The Winter Sports School: Not the Typical Experience

The following is an excerpt from an article published at

At 4:1, one Park City secondary school could well be renowned for its student/teacher ratio. But that’s overshadowed by another claim: its 38:1 student/Olympic medal ratio.

The Winter Sports School a year-round alternative for high school students who want to prepare for college while balancing the demands of their athletic schedules enjoyed a banner year at the 2010 Olympics. Graduate Steven Holcomb (Class of ’97) won gold in four-man bobsled, Julia Mancuso (’00) added two silvers to her 2006 giant slalom gold, and Andrew Weibrecht (’03) stunned the ski-racing world with super-G bronze.

“It’s been unbelievable,” said the school’s head, Rob Clayton. “The Olympics were huge for us.”

As if that wasn’t legacy enough, 2006 combined gold medalist Ted Ligety (’02) just wrapped up his second overall FIS World Cup GS title, and a roll call in one of the school’s current 20-person classes sounds like a “who’s who” of youth winter sports in the United States.

“It makes for a great work environment, because everybody’s carrying a passion,” said Clayton, who cautioned readers:

“Our name is kind of tricky. We educate athletes; we don’t train them.”

For parent J.D. Christensen, whose son Joss was named one of the 20 best skiers 18 and under by Powder Magazine along with ’09 classmate Alex Schlopy, enrolling was a no-brainer. Recently returned from competing in Europe and a photo shoot with Spyder in Aspen, Colo., Joss will attend the University of Utah after four years at the school.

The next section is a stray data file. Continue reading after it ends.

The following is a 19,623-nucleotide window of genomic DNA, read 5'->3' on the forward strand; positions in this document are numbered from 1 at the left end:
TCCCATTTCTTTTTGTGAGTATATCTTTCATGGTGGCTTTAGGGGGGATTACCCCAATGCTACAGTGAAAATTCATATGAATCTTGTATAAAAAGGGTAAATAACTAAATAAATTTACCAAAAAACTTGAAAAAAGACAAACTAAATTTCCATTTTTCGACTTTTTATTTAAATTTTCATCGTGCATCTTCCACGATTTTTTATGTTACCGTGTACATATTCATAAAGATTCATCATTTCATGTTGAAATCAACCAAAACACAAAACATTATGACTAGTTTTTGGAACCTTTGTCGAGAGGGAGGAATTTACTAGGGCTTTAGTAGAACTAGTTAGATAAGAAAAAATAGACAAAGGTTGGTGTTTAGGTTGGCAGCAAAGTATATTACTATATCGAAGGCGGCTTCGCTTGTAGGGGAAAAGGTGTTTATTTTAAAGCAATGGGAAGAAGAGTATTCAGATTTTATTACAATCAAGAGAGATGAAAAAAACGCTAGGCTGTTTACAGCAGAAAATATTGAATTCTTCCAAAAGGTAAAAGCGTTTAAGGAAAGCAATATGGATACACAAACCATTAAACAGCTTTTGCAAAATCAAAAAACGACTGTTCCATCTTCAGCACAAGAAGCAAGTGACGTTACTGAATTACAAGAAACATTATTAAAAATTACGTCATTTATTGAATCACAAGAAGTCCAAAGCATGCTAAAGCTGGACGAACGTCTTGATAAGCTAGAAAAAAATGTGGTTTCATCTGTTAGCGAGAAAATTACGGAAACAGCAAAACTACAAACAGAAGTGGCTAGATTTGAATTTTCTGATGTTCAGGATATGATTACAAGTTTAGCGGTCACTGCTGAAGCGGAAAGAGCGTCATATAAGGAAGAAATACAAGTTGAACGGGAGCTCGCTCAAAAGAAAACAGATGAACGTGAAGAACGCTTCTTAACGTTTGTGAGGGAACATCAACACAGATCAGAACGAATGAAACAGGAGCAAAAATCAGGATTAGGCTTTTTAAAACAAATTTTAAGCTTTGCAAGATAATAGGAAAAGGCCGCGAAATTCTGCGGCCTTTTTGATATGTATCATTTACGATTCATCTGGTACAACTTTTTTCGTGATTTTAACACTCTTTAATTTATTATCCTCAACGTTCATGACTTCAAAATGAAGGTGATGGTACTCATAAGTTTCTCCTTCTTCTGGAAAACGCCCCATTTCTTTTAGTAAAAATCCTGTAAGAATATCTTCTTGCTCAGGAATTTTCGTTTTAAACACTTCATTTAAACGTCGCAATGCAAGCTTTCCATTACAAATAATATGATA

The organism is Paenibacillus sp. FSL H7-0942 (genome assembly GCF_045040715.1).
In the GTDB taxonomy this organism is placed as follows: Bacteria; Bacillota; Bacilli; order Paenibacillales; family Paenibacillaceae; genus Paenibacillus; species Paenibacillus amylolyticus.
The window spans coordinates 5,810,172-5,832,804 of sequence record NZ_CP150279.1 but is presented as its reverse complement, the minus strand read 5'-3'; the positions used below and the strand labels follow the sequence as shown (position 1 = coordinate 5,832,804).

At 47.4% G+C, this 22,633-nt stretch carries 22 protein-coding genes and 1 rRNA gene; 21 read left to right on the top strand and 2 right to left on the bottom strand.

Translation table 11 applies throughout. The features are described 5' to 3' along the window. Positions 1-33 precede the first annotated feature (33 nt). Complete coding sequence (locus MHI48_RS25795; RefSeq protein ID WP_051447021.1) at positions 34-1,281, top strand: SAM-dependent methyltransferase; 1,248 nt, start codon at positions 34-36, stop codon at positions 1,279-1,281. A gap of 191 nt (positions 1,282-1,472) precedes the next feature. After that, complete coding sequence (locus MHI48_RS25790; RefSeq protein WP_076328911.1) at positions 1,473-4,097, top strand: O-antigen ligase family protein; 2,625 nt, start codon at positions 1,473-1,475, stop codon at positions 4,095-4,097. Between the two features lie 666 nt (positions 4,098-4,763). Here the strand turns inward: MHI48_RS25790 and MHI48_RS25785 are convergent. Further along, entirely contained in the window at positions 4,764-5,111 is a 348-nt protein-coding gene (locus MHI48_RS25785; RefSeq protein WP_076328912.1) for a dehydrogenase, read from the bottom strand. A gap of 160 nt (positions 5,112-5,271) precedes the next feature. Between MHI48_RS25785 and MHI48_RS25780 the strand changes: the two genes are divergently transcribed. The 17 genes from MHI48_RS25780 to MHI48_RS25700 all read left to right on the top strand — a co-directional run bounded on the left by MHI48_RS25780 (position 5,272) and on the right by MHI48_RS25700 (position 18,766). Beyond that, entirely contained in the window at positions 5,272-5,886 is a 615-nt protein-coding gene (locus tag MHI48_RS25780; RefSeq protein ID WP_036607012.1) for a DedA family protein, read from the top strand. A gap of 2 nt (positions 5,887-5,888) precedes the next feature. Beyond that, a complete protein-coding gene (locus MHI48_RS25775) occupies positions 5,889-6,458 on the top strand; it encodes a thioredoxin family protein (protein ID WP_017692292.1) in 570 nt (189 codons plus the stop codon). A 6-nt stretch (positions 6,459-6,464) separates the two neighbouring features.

“It worked out really well for us,” J.D. Christensen said. “Our local schools don’t really accommodate students taking off weeks at a time.”

At the Winter Sports School, they understand. Current senior Adam Callister owns national junior records in short-track speedskating at both 1,000 meters and 1,500 meters. Fellow senior J.J. Tomlinson is a snowboardcross standout who finished fifth at X Games in Aspen at the end of January. Sophomore Nicolas Veth was the overall J-III Junior Olympic alpine champion at Vail this month.

Clayton said the student body’s many accolades are fun to follow, but his primary focus is to facilitate a full course load for athletes when they return from competing. Of the 230 graduates the school has produced since opening in 1994 (it has a capacity of about 60 students), more than 90 percent have gone on to attend college, Clayton said.

Class begins April 12 on the campus at Utah Olympic Park, and the school year will end in mid-November. Clayton said the four-year school has a unique makeup with more seniors than juniors, juniors than sophomores, and sophomores than freshmen.

“Once they come here, they usually stay,” he explained.

Click here to read the entire article.


Leave a Reply

Fill in your details below or click an icon to log in: Logo

You are commenting using your account. Log Out /  Change )

Google+ photo

You are commenting using your Google+ account. Log Out /  Change )

Twitter picture

You are commenting using your Twitter account. Log Out /  Change )

Facebook photo

You are commenting using your Facebook account. Log Out /  Change )

Connecting to %s

%d bloggers like this: